Tuesday, 10 November 2009
Malcolm, Barnaby, Andrew, Janet stop gambling with our future. You’ve got to know when to fold ’em and for the sceptics, that time has come.
K Rudd 6 November
I’m not as familiar with the Alumni of Bumcrack as you may be. Or any bumcrack quite frankly.
Piers Ackerman Insiders 8 November
A few nights ago on Lateline, Leigh Sales was interviewing the chief scientific adviser to the British government, when she asked a bizarre question:
Did you ever imagine that climate change would become as politicised as it has, given the overwhelming majority of the scientific community are in agreement on the principles?
Naturally, he didn’t have a clue what she was talking about.
In the UK there is little political discussion about climate change. The Conservatives are, if anything, even more pro-environment than Labour, the protection of the English countryside fitting comfortably with their anti-immigrant, anti-working-class-urban-sprawl, anti-modernist point of view. (In fact, as Turnbull reminded Alan Jones last week, it was Thatcher who took an early lead in setting up an international body to take action on climate change, getting involved in environmentalism at around the same time as Hawke did and for much the same reason, to breathe life into a flagging government).
Even in the US, where the battle lines are drawn along more recognisable lines, climate change is not the centre of political contention. Across the political class, there is recognition that the US cannot afford further damage to its political influence by being sidelined in the climate change agenda, a political reality even Bush was recognising in his final days.
In Australia, of course, things are different. As The Australian begins the long and arduous task of retreating from a rogue poll, some in the press have said Rudd should have saved his breath talking about the limits of what government can do about asylum seekers, largely what the public suspected, but something incomprehensible to a media harking back to a day when it was possible to pretend otherwise. But even if the asylum issue has not had any impact on the polls, it remains part of Howard’s political legacy that needs to be cleared away. On Friday, Rudd capped it off at the Lowy Institute by ramping up and politicising his agenda of climate change.
Rudd was a bit cheeky in his speech implying there was an international conspiracy of deniers blocking the progress of climate change action around the world. Arguably, Australia would be where political resistance is most organised and it is hard to claim that the Liberals are that much of a barrier. Certainly not compared to the government’s own caution, resulting from a lack of a social base, but rather psychologically called “lack of political will”. However, perhaps it was last week’s fright from ghosts of the past that has led Rudd now to move things forward and demonise climate change sceptics for a political agenda that may not match others on his side of the climate change debate.
One of the most irritating aspects of the climate change debate is the way that the right and left use an important but complex scientific issue as a vehicle to carry on their battles. To read the media and the blogosphere you would think the ANU’s climatology departments had been heaving with graduates over the last two decades. Instead, armed with degrees from the University of East Bumcrack, we have bloggers from both sides of the debate throwing out graphs and numbers in a parody of a scientific debate. Given that scientific consensus is so strongly behind the human impact on global warming, it has especially been used by the exhausted left as a convenient means of carrying on a faux anti-capitalist argument.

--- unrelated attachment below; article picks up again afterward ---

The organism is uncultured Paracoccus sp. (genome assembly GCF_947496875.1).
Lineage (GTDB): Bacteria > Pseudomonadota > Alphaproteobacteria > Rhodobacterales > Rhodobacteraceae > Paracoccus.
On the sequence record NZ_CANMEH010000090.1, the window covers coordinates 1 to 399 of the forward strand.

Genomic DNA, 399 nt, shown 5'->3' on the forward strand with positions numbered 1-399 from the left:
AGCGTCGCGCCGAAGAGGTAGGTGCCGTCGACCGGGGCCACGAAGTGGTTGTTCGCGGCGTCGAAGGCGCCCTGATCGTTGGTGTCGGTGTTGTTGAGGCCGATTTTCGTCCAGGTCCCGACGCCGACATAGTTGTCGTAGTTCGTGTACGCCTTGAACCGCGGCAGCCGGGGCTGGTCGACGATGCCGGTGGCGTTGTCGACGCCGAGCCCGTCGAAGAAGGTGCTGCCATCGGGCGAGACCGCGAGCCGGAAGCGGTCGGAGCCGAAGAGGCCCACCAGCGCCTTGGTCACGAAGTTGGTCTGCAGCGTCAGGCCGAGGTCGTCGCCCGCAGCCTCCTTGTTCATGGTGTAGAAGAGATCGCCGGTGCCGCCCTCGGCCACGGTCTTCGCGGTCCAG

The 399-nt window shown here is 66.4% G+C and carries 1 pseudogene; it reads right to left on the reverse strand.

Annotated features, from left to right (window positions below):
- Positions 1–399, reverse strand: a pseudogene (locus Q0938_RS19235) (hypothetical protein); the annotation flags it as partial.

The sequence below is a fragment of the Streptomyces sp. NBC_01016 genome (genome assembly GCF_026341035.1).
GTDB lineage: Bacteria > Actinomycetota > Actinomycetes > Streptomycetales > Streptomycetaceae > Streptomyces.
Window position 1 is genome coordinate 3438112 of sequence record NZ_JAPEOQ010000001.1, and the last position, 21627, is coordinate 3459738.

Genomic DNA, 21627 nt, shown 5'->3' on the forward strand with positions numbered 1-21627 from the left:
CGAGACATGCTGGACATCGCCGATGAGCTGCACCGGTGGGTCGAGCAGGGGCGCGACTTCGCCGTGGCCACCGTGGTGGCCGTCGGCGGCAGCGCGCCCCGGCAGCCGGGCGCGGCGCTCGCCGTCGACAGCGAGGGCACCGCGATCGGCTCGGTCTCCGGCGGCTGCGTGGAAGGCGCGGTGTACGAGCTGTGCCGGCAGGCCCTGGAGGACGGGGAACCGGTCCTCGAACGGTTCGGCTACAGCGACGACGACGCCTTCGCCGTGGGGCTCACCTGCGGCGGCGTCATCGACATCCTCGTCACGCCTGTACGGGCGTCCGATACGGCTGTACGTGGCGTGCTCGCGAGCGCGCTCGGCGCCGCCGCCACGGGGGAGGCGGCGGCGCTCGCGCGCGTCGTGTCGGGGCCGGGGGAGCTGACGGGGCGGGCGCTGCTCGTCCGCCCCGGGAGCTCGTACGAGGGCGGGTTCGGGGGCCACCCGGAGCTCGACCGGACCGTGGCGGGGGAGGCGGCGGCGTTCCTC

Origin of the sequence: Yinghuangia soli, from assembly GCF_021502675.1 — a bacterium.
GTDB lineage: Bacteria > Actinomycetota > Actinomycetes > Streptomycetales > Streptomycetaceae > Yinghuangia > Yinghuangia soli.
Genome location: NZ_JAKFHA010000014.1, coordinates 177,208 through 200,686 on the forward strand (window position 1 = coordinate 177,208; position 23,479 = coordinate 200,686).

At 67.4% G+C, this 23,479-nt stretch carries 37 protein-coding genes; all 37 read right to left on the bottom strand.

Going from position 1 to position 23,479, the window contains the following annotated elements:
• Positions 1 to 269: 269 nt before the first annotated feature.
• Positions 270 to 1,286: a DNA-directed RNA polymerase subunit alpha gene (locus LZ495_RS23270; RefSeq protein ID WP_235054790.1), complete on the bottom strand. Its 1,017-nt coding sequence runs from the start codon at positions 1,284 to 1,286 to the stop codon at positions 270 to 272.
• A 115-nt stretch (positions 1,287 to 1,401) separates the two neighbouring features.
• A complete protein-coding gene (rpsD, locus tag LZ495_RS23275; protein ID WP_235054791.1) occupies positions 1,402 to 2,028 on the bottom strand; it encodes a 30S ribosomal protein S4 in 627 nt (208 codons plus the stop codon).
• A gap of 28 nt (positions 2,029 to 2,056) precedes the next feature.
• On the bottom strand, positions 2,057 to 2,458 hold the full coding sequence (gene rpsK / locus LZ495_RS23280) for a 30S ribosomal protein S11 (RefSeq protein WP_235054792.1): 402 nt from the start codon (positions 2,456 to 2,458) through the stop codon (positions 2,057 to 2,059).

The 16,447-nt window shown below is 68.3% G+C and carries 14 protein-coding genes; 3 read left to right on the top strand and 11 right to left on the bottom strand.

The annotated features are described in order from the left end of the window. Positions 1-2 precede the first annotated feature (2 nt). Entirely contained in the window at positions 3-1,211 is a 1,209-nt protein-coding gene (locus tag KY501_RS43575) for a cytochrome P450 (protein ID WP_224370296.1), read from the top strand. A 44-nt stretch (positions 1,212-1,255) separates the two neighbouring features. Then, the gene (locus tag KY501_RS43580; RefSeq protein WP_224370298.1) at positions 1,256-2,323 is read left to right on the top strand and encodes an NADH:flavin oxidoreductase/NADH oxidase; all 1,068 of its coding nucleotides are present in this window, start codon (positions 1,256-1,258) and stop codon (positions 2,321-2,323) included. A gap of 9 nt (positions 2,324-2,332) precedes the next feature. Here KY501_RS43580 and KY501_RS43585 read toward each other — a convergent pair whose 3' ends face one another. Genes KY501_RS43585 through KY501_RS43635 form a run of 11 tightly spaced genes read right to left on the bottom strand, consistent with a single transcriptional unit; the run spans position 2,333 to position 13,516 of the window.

Those that are doing so might be unaware where it is heading, because Rudd isn’t politicising the issue to keep the Red Flag flying. Far from wishing to keep up the political traditions of the past, Rudd is using the climate change agenda to delegitimize them.
It is hard to recall after two decades of self absorbed analysis by both sides of the political divide along the lines of “Whither the left?” and “What now for right?” that political parties didn’t exist for their own sake but as a vehicle for sections of society to get what they want, whether organised labour, business or rural interests. Such sectional interests are made illegitimate against the claims of a global catastrophe like climate change. Coal industry management, or the unions, may haggle over compensation, but they cannot argue for the maintenance of existing industry practices in the face of this agenda. In fact the only particular institution that benefits from the climate change agenda, above all others, is the state. It is only the state that can regulate the economy at home and pursue climate change’s global agenda abroad, and Rudd clearly looks the best qualified to lead it. The rest of us need only constrain ourselves.
The impact of this can, of course, be most clearly seen with the Liberals, Australia’s last political party, as the last party to meaningfully represent a particular section (however, coy they may be about it). Business wants the Coalition they back to cut a deal with the government. Because whatever they may think about climate change, for business leaders like the AIG’s Heather Ridout, shown meeting Ian MacFarlane on this week’s 4 Corners, it is in their interests to negotiate to extract the best deal possible. The trouble is that for the rest of the party and the frustrated right ideologues like Alan Jones, who gave Turnbull such a hard time last week, this doesn’t address the need of the right to justify their existence. This is the tension tearing the Coalition apart, and which the Mandarin fully intends to exploit.
Posted by The Piping Shrike on Tuesday, 10 November 2009.Filed under Tactics